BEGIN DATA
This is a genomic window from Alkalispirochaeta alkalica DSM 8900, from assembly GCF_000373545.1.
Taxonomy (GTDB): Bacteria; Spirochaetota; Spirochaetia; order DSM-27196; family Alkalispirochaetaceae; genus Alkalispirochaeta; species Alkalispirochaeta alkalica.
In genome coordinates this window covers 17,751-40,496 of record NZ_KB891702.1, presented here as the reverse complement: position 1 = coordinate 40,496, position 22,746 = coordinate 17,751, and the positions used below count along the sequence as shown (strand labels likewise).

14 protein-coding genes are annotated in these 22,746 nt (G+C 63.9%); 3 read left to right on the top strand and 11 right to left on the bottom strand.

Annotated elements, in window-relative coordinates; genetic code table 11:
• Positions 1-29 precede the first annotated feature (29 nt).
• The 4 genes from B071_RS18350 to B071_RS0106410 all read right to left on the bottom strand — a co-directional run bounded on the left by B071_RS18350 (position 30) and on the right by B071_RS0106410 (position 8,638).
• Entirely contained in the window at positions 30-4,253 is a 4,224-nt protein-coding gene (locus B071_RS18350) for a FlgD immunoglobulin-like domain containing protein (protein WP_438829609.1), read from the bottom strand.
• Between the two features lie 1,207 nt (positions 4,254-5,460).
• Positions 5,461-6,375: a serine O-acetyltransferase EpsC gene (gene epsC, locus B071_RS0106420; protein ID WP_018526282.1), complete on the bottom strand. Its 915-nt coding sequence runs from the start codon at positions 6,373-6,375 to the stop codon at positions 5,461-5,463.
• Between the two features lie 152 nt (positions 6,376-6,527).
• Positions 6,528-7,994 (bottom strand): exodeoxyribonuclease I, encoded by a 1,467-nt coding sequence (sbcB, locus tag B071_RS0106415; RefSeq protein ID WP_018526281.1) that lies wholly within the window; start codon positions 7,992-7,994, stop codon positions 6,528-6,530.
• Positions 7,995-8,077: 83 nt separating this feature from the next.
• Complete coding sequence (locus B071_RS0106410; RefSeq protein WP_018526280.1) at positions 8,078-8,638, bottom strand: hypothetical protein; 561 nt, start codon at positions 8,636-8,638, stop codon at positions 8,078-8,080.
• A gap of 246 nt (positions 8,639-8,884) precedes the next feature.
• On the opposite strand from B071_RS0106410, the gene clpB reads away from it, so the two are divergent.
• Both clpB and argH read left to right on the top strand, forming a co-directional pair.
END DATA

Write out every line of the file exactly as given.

This is a genomic window from Alkalispirochaeta alkalica DSM 8900, from assembly GCF_000373545.1.
Taxonomy (GTDB): Bacteria; Spirochaetota; Spirochaetia; order DSM-27196; family Alkalispirochaetaceae; genus Alkalispirochaeta; species Alkalispirochaeta alkalica.
In genome coordinates this window covers 17,751-40,496 of record NZ_KB891702.1, presented here as the reverse complement: position 1 = coordinate 40,496, position 22,746 = coordinate 17,751, and the positions used below count along the sequence as shown (strand labels likewise).

14 protein-coding genes are annotated in these 22,746 nt (G+C 63.9%); 3 read left to right on the top strand and 11 right to left on the bottom strand.

Annotated elements, in window-relative coordinates; genetic code table 11:
• Positions 1-29 precede the first annotated feature (29 nt).
• The 4 genes from B071_RS18350 to B071_RS0106410 all read right to left on the bottom strand — a co-directional run bounded on the left by B071_RS18350 (position 30) and on the right by B071_RS0106410 (position 8,638).
• Entirely contained in the window at positions 30-4,253 is a 4,224-nt protein-coding gene (locus B071_RS18350) for a FlgD immunoglobulin-like domain containing protein (protein WP_438829609.1), read from the bottom strand.
• Between the two features lie 1,207 nt (positions 4,254-5,460).
• Positions 5,461-6,375: a serine O-acetyltransferase EpsC gene (gene epsC, locus B071_RS0106420; protein ID WP_018526282.1), complete on the bottom strand. Its 915-nt coding sequence runs from the start codon at positions 6,373-6,375 to the stop codon at positions 5,461-5,463.
• Between the two features lie 152 nt (positions 6,376-6,527).
• Positions 6,528-7,994 (bottom strand): exodeoxyribonuclease I, encoded by a 1,467-nt coding sequence (sbcB, locus tag B071_RS0106415; RefSeq protein ID WP_018526281.1) that lies wholly within the window; start codon positions 7,992-7,994, stop codon positions 6,528-6,530.
• Positions 7,995-8,077: 83 nt separating this feature from the next.
• Complete coding sequence (locus B071_RS0106410; RefSeq protein WP_018526280.1) at positions 8,078-8,638, bottom strand: hypothetical protein; 561 nt, start codon at positions 8,636-8,638, stop codon at positions 8,078-8,080.
• A gap of 246 nt (positions 8,639-8,884) precedes the next feature.
• On the opposite strand from B071_RS0106410, the gene clpB reads away from it, so the two are divergent.
• Both clpB and argH read left to right on the top strand, forming a co-directional pair.